The sealable surface layer comprised:
(a) 80% by weight, based on the sealing layer, of an olefin resin composition comprising:
(a1) 50% by weight of an ethylene-propylene-butylene terpolymer comprising 1.4% by weight of ethylene, 2.8% by weight of butylene and 95.8% by weight of propylene (in each case based on the terpolymer), and
(a2) 50% by weight of a propylene-butylene copolymer comprising 66.8% by weight of propylene and 33.2% by weight of butylene (in each case based on the copolymer), corresponding to a content of 0.7% by weight of ethylene, 81.3% by weight of propylene and 18% by weight of butylene. The olefin composition a1 +a2 had a melt flow index of 8 g/10 min and a melting point of 150° C.;
(b) 10% by weight, based on the sealing layer, of ArkonŽ P 125 (a hydrogenated hydrocarbon resin having a softening point of 125° C.), as the resin which is compatible with the olefin resin composition;
(c) 10% by weight, based on the sealing layer, of a propylene homopolymer having a melting point of 162° C. (HostalenŽ PPN 1060 F).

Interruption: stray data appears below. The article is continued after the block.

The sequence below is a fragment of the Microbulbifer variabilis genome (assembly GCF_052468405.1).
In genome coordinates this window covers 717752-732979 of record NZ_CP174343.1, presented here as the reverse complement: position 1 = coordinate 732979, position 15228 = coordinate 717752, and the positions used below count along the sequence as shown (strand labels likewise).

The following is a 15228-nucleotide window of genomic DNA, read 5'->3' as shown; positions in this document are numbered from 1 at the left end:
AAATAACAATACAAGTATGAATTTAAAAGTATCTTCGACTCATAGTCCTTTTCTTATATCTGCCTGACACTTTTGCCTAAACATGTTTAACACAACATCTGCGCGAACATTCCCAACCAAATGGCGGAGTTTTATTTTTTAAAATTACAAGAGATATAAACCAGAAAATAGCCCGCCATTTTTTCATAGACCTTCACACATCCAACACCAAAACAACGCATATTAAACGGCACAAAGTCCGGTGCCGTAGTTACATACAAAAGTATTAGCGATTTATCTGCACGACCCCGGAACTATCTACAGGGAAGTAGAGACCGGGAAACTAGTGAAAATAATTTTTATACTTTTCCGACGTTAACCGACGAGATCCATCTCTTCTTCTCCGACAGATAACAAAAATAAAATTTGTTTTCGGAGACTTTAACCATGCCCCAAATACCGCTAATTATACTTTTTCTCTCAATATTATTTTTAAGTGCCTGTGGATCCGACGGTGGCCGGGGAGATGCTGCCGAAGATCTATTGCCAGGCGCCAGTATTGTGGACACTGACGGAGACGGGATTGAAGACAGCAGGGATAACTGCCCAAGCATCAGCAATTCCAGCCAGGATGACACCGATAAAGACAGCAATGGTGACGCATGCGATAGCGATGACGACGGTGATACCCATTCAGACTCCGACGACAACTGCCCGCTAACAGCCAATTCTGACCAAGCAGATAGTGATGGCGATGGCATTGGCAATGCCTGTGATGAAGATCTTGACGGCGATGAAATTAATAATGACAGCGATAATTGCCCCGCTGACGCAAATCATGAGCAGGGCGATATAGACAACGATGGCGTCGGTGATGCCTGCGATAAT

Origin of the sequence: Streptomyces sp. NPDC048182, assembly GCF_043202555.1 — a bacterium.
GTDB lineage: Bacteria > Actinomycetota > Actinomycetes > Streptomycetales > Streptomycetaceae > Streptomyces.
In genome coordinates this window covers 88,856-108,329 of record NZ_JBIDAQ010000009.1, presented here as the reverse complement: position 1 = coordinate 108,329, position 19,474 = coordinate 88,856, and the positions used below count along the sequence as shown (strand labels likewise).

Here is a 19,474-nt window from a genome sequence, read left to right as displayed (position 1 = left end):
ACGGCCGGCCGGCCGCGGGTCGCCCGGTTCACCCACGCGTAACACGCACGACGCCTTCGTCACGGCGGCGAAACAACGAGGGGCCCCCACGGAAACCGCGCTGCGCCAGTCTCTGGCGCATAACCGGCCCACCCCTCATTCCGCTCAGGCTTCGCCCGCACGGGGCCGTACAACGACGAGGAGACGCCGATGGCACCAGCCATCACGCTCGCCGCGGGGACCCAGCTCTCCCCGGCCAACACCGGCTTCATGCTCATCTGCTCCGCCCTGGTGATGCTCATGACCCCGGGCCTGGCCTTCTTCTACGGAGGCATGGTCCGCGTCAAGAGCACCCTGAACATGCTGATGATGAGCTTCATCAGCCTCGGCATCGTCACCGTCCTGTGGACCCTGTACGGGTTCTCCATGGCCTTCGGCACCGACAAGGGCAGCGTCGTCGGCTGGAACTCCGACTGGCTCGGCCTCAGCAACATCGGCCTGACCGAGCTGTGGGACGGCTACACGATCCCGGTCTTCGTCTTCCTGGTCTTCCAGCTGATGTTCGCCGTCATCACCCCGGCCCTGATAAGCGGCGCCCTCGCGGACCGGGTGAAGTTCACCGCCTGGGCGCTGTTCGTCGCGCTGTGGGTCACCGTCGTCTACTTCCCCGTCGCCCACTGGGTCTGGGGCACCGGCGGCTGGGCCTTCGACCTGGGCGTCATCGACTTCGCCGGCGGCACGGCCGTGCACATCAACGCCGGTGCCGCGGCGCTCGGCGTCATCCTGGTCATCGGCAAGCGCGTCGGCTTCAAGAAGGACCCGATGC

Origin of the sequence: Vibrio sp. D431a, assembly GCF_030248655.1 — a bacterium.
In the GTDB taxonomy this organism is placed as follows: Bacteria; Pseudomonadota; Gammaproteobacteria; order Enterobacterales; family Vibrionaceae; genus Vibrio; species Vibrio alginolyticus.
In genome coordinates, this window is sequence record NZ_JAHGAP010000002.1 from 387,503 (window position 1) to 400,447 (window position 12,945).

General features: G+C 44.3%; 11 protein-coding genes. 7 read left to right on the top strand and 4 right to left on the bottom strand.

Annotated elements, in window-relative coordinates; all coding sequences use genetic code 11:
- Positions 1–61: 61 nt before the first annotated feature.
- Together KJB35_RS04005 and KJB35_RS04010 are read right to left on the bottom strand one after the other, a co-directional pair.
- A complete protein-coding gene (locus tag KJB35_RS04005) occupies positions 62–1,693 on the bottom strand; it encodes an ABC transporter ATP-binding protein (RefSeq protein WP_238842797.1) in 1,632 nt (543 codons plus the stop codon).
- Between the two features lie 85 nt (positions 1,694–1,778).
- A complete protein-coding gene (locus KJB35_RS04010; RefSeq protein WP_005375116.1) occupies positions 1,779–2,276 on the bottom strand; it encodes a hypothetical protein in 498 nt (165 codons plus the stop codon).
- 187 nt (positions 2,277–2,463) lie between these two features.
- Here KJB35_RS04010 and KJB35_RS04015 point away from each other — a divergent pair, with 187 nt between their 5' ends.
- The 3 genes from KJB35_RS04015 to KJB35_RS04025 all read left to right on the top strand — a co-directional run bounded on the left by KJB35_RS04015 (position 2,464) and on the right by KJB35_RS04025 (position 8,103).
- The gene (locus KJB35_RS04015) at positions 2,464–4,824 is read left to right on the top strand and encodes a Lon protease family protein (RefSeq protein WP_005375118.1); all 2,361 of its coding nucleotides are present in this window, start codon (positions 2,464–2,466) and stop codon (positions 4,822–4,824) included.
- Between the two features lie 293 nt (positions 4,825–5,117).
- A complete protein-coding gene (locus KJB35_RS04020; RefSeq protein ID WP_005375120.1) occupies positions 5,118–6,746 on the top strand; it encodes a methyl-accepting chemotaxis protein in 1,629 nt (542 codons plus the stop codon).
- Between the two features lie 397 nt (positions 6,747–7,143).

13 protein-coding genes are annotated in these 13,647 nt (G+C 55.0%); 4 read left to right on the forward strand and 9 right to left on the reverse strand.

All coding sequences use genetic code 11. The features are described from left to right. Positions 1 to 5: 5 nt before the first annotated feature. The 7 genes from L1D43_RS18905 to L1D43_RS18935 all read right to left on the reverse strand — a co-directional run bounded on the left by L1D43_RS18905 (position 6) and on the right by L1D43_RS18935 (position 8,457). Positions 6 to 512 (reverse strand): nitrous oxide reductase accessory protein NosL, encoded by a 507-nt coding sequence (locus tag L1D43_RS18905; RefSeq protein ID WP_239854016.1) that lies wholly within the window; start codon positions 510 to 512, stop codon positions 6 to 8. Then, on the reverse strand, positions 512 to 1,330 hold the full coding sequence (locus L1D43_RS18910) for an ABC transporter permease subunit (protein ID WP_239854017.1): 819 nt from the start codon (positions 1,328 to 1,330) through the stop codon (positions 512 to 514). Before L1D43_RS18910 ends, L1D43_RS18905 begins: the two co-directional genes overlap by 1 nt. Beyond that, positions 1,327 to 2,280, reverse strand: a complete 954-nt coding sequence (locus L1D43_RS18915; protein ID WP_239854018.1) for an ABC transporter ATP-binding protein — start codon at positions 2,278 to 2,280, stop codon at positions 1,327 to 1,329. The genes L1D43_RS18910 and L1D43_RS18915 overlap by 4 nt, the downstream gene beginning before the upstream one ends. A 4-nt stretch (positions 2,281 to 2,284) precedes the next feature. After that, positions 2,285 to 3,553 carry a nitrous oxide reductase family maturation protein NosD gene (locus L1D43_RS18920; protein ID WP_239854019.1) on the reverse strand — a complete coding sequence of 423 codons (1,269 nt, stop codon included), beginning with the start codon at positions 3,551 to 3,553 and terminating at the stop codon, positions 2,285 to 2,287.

The non-sealable surface layer comprised:
(a) 98.8% by weight of an isotactic propylene homopolymer (i 21.18 =3.5 g/10 min) having a melting point of 162° C.,
(b) 0.4% by weight of a platelet-shaped aluminum silicate, average particle size 0.55 μm,
(c) 0.8% by weight of polydimethylsiloxane, kinematic viscosity 25,000 mm2 /s (25° C.).
The following table gives an evaluation of the multilayer film when used for its intended purpose in a horizontally operating forming, filling and sealing machine, compared with the multilayer film disclosed in U.S. Pat. No. 4,502,263.
Processing tests were carried out in a horizontally operating forming, filling and sealing machine.
______________________________________ Packaging Speed 10 m/min 20 m/min 40 m/min______________________________________Comparative Example 1 + + +acc. to U.S. Pat.No. 4,502,263(unsuited for printing)Comparative Example 2 + - --acc. to U.S. Pat.No. 4,502,263(corona-treated,printable)Example acc. to the + + +present invention______________________________________ Classification of machine runability: + absolutely troublefree operation of machine - more than 3 interruption/10 min -- continuous passage of film impossible
The foregoing description of preferred embodiments has been set forth merely to illustrate the invention and is not intended to be limiting. Since modifications of the described embodiments incorporating the spirit and substance of the invention may occur to persons skilled in the art, the scope of the invention should be limited solely with respect to the appended claims and equivalents.